Strengths and weaknesses of the atlas

Atlas is very strong but a bit gullible; Hercules easily tricked him into giving him back the weight of the world. Unfortunately he is stuck holding up the world. In this, he shares some characteristics with Sisyphus, who must constantly seek to roll a boulder uphill.

The Titanomachy and the punishment of Atlas

The sons of Iapetus took opposite sides during the Titanomachy: while Prometheus and Epimetheus decided to help Zeus, Atlas and his brother Menoetius sided with the Titans. Eventually, Atlas even managed to become the leader of the rebellion, but that did not go very well for him in the long run, as it brought him the most severe punishment after the defeat of the Titans.


That is, Atlas was condemned to hold up the heavens for all eternity, standing at the western end of the earth, near the garden of his daughters, the Hesperides. Some say that the heavens were placed directly on his shoulders. Others, however, are more merciful, claiming that Atlas actually holds up the two pillars that keep earth and heaven apart.

Myth of the Titan Atlas

Since, obviously, Atlas was not allowed to move one bit, and not many people knew where his abode was; the only myths in which he is included two of the greatest Greek heroes who reached him at the end of the earth.

Encounter with Herakles

The first of these was Heracles. The most famous myth involving Atlas is his role in the twelve Labors of Hercules. Hercules was ordered by King Eurystheus to steal the golden apples from the legendary gardens of the Hesperides. These gardens were sacred to Hera and were guarded by the deadly hundred-headed dragon Ladon.

On the advice of Prometheus, Hercules asked Atlas to collect the apples for him, while Hercules. With the help of Athena, would shoulder the burden of heaven, giving Atlas a respite from his duty and also the freedom to steal the apples.

Upon returning with the apples, Atlas was reluctant to assume his responsibility and attempted to leave Hercules with the burden of heaven on his shoulders. Hercules managed to trick the Titan into temporarily switching places under the pretext of acquiring cushions to put on his shoulders to help him bear the weight.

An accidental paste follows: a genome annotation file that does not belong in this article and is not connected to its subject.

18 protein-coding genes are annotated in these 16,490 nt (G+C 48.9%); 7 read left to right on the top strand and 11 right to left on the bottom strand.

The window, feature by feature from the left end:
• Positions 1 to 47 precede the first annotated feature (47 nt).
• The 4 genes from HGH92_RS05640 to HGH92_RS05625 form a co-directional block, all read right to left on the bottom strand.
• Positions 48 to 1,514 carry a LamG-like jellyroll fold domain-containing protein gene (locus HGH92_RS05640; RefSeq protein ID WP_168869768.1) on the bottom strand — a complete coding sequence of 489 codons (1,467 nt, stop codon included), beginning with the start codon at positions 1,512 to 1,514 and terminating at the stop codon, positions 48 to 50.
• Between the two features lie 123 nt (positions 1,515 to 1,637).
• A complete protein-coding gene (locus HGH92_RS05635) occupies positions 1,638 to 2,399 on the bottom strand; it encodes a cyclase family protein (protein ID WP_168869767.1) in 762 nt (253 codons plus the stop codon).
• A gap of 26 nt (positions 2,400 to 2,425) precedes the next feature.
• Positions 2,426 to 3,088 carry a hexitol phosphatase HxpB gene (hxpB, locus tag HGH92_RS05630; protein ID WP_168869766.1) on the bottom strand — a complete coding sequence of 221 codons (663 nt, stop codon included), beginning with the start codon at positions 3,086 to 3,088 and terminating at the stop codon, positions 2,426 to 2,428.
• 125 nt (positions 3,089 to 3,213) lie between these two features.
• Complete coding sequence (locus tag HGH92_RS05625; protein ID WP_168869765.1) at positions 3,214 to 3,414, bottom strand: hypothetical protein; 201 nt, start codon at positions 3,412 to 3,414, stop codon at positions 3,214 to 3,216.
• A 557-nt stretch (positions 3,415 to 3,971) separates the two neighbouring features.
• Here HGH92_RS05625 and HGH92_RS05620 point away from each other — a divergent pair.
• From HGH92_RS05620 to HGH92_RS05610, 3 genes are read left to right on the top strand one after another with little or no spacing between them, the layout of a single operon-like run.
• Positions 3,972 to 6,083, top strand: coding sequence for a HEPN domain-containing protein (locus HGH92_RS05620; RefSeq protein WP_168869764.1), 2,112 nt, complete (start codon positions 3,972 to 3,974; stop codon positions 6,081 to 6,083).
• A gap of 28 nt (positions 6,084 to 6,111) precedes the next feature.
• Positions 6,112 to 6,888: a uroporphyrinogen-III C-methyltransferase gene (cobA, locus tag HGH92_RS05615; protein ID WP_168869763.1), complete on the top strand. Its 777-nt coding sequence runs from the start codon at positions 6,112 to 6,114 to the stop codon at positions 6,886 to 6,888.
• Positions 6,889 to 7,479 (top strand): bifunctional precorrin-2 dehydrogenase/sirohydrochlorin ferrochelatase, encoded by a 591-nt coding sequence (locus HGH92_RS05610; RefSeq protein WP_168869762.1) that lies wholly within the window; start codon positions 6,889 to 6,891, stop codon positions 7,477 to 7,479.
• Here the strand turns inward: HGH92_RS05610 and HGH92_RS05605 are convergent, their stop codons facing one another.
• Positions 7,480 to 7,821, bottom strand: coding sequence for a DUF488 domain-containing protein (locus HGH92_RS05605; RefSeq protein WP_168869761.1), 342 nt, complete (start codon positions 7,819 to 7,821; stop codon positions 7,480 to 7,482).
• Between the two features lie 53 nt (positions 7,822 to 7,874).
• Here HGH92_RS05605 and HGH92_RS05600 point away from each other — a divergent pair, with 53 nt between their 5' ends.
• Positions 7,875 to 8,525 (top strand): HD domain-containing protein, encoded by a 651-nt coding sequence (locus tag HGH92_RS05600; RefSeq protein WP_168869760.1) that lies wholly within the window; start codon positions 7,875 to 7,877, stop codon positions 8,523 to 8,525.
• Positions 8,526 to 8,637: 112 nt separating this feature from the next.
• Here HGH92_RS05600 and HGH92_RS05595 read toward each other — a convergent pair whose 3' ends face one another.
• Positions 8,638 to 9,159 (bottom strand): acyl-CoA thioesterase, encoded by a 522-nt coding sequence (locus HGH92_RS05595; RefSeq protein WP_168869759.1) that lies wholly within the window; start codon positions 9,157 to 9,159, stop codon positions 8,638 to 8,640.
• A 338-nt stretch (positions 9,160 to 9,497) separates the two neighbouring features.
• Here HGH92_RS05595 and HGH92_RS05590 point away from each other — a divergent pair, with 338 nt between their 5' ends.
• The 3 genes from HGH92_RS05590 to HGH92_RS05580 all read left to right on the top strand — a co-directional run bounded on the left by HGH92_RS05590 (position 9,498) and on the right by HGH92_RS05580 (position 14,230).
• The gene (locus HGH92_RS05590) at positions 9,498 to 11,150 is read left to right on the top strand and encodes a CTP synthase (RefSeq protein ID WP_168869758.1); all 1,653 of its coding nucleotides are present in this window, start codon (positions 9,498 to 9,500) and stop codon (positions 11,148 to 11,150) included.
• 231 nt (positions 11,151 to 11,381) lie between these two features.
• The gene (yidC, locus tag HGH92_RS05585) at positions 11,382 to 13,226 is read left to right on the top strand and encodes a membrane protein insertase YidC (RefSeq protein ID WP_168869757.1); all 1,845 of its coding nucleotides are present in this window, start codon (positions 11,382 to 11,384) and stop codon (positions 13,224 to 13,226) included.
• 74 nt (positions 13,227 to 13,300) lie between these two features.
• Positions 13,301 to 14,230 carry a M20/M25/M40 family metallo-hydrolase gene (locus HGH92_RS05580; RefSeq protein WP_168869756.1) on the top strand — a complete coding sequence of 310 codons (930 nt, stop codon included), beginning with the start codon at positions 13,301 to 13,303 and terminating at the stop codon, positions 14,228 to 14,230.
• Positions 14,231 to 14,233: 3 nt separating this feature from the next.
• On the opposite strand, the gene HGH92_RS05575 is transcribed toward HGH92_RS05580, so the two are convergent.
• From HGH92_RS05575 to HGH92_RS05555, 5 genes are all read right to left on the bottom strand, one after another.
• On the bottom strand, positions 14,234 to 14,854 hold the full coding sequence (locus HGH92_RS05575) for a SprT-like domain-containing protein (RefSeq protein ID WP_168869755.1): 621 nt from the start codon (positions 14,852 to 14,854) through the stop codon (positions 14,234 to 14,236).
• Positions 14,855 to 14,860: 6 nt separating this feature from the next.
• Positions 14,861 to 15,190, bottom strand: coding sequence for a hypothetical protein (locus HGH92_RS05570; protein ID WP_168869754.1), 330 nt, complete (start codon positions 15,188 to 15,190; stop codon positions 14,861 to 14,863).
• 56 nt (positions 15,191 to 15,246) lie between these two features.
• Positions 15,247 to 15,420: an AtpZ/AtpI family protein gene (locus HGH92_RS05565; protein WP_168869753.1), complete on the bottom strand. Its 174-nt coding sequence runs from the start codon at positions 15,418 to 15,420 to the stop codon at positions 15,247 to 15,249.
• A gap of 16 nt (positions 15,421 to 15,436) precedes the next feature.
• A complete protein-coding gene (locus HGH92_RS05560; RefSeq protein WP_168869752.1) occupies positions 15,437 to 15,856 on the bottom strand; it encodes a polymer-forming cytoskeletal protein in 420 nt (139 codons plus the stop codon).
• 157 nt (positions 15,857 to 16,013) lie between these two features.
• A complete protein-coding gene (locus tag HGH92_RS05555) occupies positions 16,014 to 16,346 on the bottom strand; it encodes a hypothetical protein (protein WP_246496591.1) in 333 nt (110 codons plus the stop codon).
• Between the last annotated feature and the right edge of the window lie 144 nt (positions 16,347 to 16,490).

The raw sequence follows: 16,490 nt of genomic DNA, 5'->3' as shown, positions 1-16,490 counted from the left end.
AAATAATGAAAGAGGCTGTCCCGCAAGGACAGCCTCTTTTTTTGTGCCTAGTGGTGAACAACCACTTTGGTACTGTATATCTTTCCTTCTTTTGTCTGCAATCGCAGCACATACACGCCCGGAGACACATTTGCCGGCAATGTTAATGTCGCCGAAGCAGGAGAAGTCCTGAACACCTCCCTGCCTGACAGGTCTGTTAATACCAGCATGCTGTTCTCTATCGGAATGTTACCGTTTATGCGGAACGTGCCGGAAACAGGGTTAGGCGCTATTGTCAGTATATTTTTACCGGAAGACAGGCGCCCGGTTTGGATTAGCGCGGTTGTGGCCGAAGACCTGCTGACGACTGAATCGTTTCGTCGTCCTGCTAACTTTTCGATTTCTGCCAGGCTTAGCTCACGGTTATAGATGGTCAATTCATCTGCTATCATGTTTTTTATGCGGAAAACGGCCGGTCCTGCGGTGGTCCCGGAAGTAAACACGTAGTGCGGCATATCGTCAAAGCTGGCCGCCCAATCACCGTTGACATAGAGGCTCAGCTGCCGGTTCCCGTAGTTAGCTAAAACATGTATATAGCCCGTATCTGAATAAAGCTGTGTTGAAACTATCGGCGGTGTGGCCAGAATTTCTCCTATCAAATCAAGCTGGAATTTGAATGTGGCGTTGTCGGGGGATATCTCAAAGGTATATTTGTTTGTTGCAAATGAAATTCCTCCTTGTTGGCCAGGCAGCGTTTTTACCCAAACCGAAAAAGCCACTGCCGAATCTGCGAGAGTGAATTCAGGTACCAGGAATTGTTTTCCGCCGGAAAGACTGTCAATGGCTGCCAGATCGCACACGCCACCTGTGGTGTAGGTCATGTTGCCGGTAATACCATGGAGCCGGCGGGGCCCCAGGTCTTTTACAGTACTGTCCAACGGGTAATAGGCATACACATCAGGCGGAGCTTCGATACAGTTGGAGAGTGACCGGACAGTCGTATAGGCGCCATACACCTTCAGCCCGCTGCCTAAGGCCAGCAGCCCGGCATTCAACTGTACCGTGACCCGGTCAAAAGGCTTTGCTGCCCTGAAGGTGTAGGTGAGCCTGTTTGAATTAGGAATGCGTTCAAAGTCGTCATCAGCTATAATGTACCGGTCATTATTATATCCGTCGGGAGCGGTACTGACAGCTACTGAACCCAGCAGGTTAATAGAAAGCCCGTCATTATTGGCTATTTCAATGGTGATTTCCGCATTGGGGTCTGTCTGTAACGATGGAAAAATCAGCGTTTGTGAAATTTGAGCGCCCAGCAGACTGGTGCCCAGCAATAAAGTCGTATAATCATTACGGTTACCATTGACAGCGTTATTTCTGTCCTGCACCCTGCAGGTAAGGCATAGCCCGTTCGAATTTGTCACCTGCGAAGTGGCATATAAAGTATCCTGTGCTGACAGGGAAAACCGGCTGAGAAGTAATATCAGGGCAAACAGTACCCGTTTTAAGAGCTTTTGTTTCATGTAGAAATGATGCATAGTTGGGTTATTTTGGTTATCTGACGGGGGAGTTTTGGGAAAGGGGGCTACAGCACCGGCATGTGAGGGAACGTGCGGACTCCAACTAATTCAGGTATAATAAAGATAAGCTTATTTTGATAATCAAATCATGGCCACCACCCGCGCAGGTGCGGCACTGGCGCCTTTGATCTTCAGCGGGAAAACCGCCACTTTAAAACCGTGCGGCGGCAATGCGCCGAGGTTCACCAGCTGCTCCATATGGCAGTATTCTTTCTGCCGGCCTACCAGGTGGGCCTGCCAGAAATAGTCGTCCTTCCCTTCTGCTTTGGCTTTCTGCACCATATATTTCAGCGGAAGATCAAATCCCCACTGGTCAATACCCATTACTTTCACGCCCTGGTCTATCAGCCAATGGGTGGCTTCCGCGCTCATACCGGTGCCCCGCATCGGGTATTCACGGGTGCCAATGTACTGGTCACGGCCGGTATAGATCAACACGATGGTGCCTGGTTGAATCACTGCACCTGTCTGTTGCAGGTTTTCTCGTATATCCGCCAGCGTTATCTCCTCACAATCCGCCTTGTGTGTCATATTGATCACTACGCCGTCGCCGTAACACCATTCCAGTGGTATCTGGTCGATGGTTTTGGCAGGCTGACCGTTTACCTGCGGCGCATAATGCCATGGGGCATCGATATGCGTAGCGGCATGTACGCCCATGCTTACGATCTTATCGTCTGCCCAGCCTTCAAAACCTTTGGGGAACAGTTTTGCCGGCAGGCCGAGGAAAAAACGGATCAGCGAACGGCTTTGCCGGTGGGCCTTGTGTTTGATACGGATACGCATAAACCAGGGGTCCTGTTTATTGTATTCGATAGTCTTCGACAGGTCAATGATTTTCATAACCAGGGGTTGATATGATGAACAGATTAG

As soon as the switch was made, with Atlas again carrying the sky, Hercules took the golden apples and ran back to Mycenae. In some versions of the story, Hercules built the Pillars of Hercules to keep the sky away from the earth, relieving Atlas of his burden.

Encounter with Perseus

The second and last hero to visit Atlas was Perseus. In later years, Atlas is associated with the Atlas Mountains in northwest Africa or present-day Morocco, Algeria and Tunisia. Where legends say that the Titan was transformed from a shepherd into a huge rock mountain by Perseus, using the head of Medusa and his deadly gaze.

According to Ovid, Perseus arrives in the Kingdom of Atlas and asks for refuge, declaring that he is a son of Zeus. Atlas, fearful of a prophecy that warned of a son of Zeus stealing his golden apples from his orchard, refuses Perseus’ hospitality, Atlas denied him. Perseus used the head of the Gorgon Medusa and immediately transformed Atlas into the mountain range of northwest Africa, the Atlas Mountains.

Monuments in homage to the titan of burden

Atlas had no known temples of his own. In Italy, in the Temple of Olympian Zeus at Agrigento, a row of Atlas-like figures supported the roof of the temple. (When “an atlas” is depicted, rather than Atlas specifically, it is usually written in lower case). In modern times, it is widely depicted on monumental statues around the world, usually with the globe in place of the original pillar.


Interesting facts

Due to the association of strength, protection and endurance, many companies have used “Atlas” in their names, although this has lost popularity in recent years. And, of course, according to one etymology, this Greek god gave his name to one of the most common books in the world: the Atlas, which shows maps of that same globe on its shoulders. But the original “Atlas” for the map book seems to be King Atlas of Mauritania, who was depicted in one of the earliest map books.

Atlas also figures in the title of Ayn Rand’s “Atlas shrugging his shoulders” book; shrugging his shoulders, of course, would get the world off his back and relieve him of that responsibility.